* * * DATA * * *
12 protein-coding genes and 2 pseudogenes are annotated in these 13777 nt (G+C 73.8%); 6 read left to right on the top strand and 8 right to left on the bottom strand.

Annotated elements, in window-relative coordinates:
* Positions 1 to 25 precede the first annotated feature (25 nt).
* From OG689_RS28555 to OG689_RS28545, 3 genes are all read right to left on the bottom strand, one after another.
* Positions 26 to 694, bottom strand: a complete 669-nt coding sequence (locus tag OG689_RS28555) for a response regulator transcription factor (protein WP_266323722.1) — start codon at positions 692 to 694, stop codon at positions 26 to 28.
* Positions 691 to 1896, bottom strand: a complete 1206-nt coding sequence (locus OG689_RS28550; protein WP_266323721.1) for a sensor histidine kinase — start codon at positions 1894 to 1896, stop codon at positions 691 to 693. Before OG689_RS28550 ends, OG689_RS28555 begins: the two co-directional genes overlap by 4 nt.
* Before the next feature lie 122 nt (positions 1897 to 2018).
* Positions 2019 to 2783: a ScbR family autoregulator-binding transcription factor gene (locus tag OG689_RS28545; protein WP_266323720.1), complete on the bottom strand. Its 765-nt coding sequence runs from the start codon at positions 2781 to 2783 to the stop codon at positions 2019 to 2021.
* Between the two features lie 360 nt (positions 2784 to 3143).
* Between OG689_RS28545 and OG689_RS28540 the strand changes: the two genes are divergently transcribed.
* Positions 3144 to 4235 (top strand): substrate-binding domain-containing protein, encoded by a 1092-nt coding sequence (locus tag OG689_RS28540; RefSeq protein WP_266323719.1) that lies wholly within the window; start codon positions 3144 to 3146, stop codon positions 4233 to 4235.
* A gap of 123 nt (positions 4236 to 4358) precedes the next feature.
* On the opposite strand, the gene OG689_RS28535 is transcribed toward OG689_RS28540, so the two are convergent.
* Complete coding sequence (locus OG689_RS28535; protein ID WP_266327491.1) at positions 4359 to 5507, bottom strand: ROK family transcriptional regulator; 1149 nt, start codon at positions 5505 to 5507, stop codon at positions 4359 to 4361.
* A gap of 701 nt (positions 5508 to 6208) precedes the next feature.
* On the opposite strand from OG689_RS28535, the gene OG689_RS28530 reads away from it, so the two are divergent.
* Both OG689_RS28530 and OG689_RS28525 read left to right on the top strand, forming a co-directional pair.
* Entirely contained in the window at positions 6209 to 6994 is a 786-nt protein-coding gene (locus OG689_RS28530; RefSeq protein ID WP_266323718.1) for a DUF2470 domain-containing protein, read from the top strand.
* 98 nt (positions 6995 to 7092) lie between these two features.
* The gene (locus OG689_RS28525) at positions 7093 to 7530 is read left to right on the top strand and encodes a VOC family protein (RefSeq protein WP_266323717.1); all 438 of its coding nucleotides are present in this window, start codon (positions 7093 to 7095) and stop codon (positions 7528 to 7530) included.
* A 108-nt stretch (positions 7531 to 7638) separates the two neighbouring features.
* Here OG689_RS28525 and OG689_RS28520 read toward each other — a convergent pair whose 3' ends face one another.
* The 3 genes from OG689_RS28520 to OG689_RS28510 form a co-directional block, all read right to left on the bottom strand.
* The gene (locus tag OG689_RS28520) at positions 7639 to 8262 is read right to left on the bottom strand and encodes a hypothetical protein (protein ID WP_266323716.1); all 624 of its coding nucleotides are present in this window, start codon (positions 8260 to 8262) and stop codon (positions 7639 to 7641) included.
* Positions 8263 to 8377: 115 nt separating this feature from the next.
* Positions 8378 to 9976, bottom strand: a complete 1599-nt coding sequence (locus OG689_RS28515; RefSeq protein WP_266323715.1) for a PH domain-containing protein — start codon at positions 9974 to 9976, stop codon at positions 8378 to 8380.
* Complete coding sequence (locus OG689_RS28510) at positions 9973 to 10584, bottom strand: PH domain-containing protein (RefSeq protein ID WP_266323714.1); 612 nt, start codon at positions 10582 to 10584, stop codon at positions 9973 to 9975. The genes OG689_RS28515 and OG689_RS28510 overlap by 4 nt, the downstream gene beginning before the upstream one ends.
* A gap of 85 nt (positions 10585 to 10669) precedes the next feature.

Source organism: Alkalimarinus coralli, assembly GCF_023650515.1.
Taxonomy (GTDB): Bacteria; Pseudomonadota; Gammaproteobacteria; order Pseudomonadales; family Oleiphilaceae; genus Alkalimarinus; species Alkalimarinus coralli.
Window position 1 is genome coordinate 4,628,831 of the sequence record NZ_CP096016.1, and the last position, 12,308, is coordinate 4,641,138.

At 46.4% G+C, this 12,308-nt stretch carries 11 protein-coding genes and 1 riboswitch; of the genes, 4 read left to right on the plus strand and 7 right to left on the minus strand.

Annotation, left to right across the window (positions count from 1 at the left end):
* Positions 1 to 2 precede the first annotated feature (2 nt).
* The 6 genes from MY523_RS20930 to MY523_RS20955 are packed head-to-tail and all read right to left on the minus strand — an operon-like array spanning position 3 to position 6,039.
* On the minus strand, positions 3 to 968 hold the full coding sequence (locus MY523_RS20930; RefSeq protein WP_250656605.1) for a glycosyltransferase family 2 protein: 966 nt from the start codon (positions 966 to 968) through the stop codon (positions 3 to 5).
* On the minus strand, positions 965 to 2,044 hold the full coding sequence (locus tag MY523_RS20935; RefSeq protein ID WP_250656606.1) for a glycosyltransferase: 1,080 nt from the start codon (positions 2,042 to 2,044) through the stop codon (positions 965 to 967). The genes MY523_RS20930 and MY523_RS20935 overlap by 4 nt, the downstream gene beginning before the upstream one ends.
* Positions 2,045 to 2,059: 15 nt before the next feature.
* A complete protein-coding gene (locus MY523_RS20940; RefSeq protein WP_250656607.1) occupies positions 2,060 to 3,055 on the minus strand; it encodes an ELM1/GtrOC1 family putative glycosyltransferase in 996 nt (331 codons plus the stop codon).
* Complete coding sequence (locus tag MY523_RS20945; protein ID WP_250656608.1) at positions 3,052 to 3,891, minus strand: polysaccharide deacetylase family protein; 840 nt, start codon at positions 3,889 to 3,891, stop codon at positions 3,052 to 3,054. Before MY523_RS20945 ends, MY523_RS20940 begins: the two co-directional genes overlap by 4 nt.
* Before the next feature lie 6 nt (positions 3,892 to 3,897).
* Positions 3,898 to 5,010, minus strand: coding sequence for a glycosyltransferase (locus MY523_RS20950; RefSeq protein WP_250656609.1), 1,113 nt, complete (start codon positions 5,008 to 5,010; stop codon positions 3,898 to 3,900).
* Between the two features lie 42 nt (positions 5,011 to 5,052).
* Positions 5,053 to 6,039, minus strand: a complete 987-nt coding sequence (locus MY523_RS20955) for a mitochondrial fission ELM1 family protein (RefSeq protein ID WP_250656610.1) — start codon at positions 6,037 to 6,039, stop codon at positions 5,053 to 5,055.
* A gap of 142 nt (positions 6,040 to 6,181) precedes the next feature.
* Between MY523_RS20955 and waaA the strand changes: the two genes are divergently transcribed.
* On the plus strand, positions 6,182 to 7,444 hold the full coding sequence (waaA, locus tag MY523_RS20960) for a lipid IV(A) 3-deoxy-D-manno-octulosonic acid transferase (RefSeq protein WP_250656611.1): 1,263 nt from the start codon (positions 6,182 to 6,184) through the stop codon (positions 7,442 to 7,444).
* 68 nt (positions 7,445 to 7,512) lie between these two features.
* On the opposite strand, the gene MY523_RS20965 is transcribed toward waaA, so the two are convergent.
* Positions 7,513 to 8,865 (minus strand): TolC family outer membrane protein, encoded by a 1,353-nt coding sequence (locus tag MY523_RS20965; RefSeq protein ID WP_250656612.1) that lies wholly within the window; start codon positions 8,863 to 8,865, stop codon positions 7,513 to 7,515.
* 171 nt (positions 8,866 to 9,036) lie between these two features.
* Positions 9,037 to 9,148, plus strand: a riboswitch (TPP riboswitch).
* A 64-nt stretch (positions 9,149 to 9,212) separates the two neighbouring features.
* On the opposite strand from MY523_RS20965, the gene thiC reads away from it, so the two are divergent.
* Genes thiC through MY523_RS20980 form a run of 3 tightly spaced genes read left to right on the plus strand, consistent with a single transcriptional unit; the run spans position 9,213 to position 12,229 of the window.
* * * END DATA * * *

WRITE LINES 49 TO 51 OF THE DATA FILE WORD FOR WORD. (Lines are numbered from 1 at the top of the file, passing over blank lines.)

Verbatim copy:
* On the opposite strand, the gene MY523_RS20965 is transcribed toward waaA, so the two are convergent.
* Positions 7,513 to 8,865 (minus strand): TolC family outer membrane protein, encoded by a 1,353-nt coding sequence (locus tag MY523_RS20965; RefSeq protein ID WP_250656612.1) that lies wholly within the window; start codon positions 8,863 to 8,865, stop codon positions 7,513 to 7,515.
* 171 nt (positions 8,866 to 9,036) lie between these two features.